Trackosome: a computational toolbox to study the spatiotemporal dynamics of centrosomes, nuclear envelope and cellular membrane
Preprint posted on 28 April 2020 https://www.biorxiv.org/content/10.1101/2020.04.27.064204v1
Article now published in Journal of Cell Science at http://dx.doi.org/10.1242/jcs.252254
Mitosis is a highly regulated stage of the cell cycle where multiple subcellular structures take part in a complex chain of events that culminate in chromosome segregation. This involves, among various steps, disassembly of adhesion complexes, reorganization of the cytoskeleton, and migration of duplicated centrosomes along the nuclear envelope so that a bipolar spindle can form. Players involved in this process include microtubule-associated motors kinesin 5, dynein, actin, and myosin II. How the dynamic changes in all these events are coordinated in space and time to ensure efficient centrosome separation and spindle assembly, remains unknown.
Recent advances in live-cell imaging and image analysis techniques made it possible to access the subcellular environment and quantitatively examine its underlying mechanisms. However, available tracking tools are not fine-tuned for the constrains and motion dynamics of centrosome pairs. This limits their tracking performance, and often demands for exhaustive parameter optimization. Moreover, when studying the dynamics of spindle formation, it is often necessary to analyze centrosomes movement in reference to the cellular and nuclear membrane; however, the available computational tools do not directly allow the analysis of the coordinated changes between different structures, in specific subcellular frames of reference. Driven by these computational limitations and the need to better characterize the crosstalk between subcellular structures during mitotic entry, Castro et al developed the open-source software Trackosome . This novel computational tool enables a quantitative analysis of the spatiotemporal dynamics of three cellular components: centrosomes, nuclear envelope and cellular membrane.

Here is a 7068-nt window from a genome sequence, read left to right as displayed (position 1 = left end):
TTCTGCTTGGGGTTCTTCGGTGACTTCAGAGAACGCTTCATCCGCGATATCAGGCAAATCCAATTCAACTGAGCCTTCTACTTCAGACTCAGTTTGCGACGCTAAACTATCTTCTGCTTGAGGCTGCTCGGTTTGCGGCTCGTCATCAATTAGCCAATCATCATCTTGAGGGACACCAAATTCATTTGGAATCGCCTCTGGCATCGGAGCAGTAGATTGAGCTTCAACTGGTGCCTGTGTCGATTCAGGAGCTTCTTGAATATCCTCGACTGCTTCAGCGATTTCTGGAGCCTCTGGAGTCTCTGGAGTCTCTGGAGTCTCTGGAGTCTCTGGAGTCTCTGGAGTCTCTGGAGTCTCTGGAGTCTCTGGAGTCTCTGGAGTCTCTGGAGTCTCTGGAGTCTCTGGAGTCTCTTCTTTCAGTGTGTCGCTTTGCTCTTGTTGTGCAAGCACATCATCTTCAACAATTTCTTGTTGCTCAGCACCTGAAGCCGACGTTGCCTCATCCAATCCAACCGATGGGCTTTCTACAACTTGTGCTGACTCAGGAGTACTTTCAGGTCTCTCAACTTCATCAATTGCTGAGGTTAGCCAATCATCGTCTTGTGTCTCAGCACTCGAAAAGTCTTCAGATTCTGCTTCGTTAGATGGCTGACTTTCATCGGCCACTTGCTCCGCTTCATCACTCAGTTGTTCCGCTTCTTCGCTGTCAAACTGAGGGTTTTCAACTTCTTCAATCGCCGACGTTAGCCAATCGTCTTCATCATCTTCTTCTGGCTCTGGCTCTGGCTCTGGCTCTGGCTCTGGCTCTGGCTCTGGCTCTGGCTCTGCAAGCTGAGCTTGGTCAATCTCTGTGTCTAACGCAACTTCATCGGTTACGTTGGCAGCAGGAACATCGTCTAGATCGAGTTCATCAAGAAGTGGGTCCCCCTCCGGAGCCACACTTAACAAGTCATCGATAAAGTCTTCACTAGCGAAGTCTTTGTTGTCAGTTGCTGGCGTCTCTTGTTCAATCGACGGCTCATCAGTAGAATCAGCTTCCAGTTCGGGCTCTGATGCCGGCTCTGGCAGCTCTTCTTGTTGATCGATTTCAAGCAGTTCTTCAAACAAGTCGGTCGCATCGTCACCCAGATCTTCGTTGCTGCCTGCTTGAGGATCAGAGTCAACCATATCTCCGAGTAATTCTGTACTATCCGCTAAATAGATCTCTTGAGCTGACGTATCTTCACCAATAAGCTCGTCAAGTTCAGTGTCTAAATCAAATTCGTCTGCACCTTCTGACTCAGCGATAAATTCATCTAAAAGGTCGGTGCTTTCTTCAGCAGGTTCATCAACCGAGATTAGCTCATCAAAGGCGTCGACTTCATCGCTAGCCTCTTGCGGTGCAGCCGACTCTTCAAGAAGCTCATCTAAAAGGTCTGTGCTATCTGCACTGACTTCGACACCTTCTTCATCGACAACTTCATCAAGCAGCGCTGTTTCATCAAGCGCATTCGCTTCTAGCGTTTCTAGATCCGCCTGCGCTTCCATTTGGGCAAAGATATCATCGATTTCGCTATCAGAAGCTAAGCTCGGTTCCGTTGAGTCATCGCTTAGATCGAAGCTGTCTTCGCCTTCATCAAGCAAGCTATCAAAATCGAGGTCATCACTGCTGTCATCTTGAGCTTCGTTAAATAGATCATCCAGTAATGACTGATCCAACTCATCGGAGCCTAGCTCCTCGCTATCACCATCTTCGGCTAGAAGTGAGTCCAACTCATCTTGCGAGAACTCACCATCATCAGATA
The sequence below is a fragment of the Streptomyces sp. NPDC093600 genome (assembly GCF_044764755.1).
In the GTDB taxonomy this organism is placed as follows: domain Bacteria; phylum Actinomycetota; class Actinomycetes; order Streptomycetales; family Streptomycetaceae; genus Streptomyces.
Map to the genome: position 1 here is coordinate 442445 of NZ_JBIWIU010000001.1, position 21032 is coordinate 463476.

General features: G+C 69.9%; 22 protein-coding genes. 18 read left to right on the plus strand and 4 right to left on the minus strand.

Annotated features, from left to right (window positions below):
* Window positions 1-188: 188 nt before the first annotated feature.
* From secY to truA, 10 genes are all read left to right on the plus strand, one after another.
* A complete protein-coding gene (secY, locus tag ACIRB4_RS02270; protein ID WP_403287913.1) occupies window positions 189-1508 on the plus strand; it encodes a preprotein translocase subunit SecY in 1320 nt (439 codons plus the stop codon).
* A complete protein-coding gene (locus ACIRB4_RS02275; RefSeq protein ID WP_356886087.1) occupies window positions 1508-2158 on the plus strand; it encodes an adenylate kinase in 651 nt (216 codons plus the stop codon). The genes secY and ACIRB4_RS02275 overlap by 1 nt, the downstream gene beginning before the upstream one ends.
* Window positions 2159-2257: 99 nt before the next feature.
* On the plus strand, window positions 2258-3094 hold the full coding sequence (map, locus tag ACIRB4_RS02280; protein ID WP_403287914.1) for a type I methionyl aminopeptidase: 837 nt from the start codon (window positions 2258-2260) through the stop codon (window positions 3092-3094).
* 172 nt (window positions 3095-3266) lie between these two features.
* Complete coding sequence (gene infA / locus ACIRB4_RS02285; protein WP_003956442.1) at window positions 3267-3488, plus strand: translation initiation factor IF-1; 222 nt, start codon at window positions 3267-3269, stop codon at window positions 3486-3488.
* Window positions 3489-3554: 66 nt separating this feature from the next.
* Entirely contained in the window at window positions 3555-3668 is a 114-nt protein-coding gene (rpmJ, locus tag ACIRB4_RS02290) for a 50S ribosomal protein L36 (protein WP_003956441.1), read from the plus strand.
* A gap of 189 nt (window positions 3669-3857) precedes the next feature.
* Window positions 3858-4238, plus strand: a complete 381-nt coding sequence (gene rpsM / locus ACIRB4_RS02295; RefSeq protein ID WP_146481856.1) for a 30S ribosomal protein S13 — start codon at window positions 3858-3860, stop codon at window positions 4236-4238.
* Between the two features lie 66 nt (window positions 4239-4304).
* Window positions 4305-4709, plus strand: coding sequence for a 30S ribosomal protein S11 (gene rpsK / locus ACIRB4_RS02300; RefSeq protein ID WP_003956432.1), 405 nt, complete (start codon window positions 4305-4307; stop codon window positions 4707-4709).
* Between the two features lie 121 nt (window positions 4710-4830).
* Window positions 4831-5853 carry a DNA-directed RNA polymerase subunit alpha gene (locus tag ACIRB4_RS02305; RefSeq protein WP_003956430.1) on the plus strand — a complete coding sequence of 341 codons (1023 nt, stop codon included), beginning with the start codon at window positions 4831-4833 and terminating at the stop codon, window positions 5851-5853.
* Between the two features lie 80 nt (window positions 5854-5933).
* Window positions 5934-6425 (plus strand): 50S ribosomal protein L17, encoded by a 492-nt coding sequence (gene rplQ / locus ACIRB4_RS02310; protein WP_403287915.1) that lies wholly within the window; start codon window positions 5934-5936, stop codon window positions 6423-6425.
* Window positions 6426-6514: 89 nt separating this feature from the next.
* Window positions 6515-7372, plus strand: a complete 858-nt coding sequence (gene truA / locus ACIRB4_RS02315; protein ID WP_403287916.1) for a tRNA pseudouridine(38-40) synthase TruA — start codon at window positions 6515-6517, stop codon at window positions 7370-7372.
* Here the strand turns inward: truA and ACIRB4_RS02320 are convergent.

Key findings and developments
Trackosome is a freely available open-source computational tool to track the centrosomes and reconstruct the nuclear and cellular membranes, based on live imaging datasets, where the structures of interest are independently tagged. The toolbox runs in MATLAB and provides a graphical user interface for easy and efficient access to the tracking and analysis algorithms. The tool has two modules: “centrosome dynamics”, used for tracking centrosomes or other subcellular organelles in 3D and studying their spatiotemporal relations with the nucleus and cell membrane; and “nuclear envelope fluctuations”, used to reconstruct, measure and analyse the dynamic fluctuations of the nuclear membrane (or others) in 2D. Trackosome measures membrane movement in a model-free condition, making it viable for irregularly shaped nuclei. Trackosome can be downloaded from https://github.com/Trackosome
Tracking and trajectory analysis of centrosomes is performed in the Trackosome toolbox through the «centrosomes dynamics»module. In a test setup, this module allowed tracking centrosomes with high fidelity even in highly noisy environments.